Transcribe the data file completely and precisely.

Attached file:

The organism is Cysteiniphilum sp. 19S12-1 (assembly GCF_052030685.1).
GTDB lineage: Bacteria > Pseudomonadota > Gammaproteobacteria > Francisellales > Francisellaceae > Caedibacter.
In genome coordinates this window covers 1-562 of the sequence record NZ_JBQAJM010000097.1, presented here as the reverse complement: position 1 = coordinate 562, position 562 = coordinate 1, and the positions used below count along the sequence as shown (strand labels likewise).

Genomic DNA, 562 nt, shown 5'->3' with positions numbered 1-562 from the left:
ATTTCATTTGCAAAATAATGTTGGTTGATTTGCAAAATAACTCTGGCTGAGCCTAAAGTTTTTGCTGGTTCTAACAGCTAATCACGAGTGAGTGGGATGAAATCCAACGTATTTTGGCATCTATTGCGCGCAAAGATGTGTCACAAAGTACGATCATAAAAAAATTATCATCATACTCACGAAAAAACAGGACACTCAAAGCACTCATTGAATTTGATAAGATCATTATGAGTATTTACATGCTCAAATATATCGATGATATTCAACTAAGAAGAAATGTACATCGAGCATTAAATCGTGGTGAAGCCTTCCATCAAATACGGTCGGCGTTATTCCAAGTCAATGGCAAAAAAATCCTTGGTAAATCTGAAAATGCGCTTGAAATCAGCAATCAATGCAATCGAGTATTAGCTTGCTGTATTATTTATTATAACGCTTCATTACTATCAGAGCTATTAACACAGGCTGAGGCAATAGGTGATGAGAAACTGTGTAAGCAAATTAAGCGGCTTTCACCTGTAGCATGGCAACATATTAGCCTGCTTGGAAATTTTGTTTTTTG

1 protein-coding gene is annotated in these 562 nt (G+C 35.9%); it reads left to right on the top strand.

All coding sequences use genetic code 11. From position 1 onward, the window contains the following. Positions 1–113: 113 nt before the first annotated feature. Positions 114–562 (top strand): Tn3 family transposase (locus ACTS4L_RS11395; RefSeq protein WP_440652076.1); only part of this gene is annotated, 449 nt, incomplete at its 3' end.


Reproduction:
The organism is Cysteiniphilum sp. 19S12-1 (assembly GCF_052030685.1).
GTDB lineage: Bacteria > Pseudomonadota > Gammaproteobacteria > Francisellales > Francisellaceae > Caedibacter.
In genome coordinates this window covers 1-562 of the sequence record NZ_JBQAJM010000097.1, presented here as the reverse complement: position 1 = coordinate 562, position 562 = coordinate 1, and the positions used below count along the sequence as shown (strand labels likewise).

Genomic DNA, 562 nt, shown 5'->3' with positions numbered 1-562 from the left:
ATTTCATTTGCAAAATAATGTTGGTTGATTTGCAAAATAACTCTGGCTGAGCCTAAAGTTTTTGCTGGTTCTAACAGCTAATCACGAGTGAGTGGGATGAAATCCAACGTATTTTGGCATCTATTGCGCGCAAAGATGTGTCACAAAGTACGATCATAAAAAAATTATCATCATACTCACGAAAAAACAGGACACTCAAAGCACTCATTGAATTTGATAAGATCATTATGAGTATTTACATGCTCAAATATATCGATGATATTCAACTAAGAAGAAATGTACATCGAGCATTAAATCGTGGTGAAGCCTTCCATCAAATACGGTCGGCGTTATTCCAAGTCAATGGCAAAAAAATCCTTGGTAAATCTGAAAATGCGCTTGAAATCAGCAATCAATGCAATCGAGTATTAGCTTGCTGTATTATTTATTATAACGCTTCATTACTATCAGAGCTATTAACACAGGCTGAGGCAATAGGTGATGAGAAACTGTGTAAGCAAATTAAGCGGCTTTCACCTGTAGCATGGCAACATATTAGCCTGCTTGGAAATTTTGTTTTTTG

1 protein-coding gene is annotated in these 562 nt (G+C 35.9%); it reads left to right on the top strand.

All coding sequences use genetic code 11. From position 1 onward, the window contains the following. Positions 1–113: 113 nt before the first annotated feature. Positions 114–562 (top strand): Tn3 family transposase (locus ACTS4L_RS11395; RefSeq protein WP_440652076.1); only part of this gene is annotated, 449 nt, incomplete at its 3' end.